The watershed in Massachusetts is approximately 85% forested with a population of 4000 people. The summer population increases dramatically as people come to the watershed for its vast recreational and cultural opportunities. There are many lakes and ponds within the watershed, most notably the heavily used Otis Reservoir.
The river serves as the City of Hartford's main public water source. The elevation falls at an average rate of approximately 100 feet per mile. In Massachusetts, the Farmington River's scenic rapids and pure water are utilized for recreation, particularly trout fishing. The watershed plays host to much wildlife, including the peregrine falcon, a recovering endangered species, as well as numerous fish species, including Atlantic salmon.
- Nonpoint source runoff continues to be the number one concern in the Massachusetts' section of the Farmington River Watershed. Whether it affects streams or lakes, runoff is a big issue.
- Massachusetts contains the headwaters for the City of Hartford drinking water supply. Connecticut and Massachusetts have different water quality rating systems for their rivers, resulting in confusion and concern about future protection of the drinking water supply.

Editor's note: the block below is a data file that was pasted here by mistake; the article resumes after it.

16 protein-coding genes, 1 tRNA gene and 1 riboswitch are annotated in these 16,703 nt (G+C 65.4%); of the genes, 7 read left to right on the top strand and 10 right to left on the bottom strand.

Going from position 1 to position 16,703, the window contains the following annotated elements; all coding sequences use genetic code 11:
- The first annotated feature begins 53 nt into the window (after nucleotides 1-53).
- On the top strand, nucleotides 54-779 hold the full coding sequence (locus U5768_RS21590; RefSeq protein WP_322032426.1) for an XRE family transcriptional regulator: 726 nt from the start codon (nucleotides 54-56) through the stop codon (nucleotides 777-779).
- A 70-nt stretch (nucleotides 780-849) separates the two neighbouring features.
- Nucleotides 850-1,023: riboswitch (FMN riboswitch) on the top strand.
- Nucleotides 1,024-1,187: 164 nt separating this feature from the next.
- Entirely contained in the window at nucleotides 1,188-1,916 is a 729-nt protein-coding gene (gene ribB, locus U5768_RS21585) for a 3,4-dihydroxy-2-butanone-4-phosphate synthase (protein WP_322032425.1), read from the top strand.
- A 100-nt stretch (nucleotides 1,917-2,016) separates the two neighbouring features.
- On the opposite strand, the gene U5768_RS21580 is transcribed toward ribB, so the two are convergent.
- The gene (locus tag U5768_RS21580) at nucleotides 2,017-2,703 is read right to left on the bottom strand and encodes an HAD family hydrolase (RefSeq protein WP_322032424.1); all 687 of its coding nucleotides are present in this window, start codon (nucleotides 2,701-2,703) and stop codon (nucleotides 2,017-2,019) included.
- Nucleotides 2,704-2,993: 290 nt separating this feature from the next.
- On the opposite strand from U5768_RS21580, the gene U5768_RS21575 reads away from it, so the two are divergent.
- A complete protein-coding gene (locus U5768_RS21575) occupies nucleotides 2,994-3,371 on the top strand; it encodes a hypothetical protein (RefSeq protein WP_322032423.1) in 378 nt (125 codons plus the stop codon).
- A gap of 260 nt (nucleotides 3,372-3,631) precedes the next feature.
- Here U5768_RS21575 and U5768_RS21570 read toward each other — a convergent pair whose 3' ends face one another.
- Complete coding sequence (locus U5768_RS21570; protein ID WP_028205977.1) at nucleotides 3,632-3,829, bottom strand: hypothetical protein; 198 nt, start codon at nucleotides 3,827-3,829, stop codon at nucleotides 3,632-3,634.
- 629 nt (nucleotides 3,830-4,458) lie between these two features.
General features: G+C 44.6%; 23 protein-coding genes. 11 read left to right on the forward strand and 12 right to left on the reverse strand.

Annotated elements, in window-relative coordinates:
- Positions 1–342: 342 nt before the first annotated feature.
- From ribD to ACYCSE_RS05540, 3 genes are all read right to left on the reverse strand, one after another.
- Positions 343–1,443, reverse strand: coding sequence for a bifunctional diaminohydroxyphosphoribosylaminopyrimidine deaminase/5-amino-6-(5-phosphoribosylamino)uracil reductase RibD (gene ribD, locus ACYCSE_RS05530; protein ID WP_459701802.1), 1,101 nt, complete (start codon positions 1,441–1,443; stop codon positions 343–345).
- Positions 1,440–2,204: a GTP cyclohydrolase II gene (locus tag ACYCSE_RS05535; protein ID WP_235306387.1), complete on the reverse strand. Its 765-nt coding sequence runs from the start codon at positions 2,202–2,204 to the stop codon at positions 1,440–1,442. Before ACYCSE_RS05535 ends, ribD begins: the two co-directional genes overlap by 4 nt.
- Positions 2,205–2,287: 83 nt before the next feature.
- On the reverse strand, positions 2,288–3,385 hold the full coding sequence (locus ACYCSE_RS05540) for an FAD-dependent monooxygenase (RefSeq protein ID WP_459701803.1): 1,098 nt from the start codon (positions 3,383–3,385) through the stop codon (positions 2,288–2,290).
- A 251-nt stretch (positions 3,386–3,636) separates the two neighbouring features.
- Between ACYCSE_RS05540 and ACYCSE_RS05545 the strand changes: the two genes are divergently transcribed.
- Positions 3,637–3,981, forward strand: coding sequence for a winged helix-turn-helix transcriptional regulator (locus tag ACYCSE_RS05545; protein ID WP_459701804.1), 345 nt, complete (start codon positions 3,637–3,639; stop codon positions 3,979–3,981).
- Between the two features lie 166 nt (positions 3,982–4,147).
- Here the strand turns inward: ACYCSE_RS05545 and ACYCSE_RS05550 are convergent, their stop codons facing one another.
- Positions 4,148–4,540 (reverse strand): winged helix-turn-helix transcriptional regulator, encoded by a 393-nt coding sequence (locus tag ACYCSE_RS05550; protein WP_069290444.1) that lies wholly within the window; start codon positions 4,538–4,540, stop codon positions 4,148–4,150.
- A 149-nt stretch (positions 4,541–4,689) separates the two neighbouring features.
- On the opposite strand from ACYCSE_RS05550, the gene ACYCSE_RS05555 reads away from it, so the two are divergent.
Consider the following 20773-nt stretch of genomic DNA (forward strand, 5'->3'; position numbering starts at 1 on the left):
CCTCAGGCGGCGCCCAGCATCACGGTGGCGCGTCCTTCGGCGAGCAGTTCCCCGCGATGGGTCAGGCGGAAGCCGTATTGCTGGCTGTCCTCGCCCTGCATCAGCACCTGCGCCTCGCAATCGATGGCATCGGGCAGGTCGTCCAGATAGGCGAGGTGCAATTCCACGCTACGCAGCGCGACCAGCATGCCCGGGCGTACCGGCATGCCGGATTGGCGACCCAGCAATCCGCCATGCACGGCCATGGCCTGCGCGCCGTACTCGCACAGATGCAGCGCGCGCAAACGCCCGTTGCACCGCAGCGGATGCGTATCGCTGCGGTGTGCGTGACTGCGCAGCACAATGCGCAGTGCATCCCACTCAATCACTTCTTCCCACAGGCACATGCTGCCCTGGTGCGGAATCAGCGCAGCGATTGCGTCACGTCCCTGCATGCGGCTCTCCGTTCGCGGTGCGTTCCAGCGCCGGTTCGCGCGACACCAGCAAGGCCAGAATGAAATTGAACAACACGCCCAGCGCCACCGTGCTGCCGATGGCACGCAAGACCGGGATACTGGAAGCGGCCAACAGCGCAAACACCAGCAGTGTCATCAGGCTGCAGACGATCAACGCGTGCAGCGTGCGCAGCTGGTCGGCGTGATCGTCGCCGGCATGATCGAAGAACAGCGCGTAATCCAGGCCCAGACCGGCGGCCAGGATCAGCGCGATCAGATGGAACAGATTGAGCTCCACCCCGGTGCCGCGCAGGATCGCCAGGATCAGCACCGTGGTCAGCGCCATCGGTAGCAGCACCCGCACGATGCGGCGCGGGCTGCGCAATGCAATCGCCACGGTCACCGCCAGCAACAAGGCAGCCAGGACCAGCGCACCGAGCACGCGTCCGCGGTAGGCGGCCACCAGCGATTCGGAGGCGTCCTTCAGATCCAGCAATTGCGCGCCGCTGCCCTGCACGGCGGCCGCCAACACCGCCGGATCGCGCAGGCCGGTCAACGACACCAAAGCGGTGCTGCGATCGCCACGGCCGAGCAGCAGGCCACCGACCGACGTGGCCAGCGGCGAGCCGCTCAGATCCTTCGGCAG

- While sparsely populated, the Massachusetts section of the Farmington River Watershed is ripe for development. Open space protection is a big issue here.
Public forums and workshops have been held to gather information and educate the public. Our most recent workshops have been on Estate Tax Planning and Conservation Restrictions. This has spawned much interest in these programs.
A Diagnostic and Feasibility Study was completed on Otis Reservoir, the largest recreational lake in the region. This helped the Town of Otis get a Lakes and Ponds Initiative Grant to help protect the lake.
In the coming months, the Farmington River Watershed Nonpoint Source Management Plan will be updated.
- Farmington River Watershed Road Salt Review file size 1MB
This information is provided by the Executive Office of Energy and Environmental Affairs, Office of Water Policy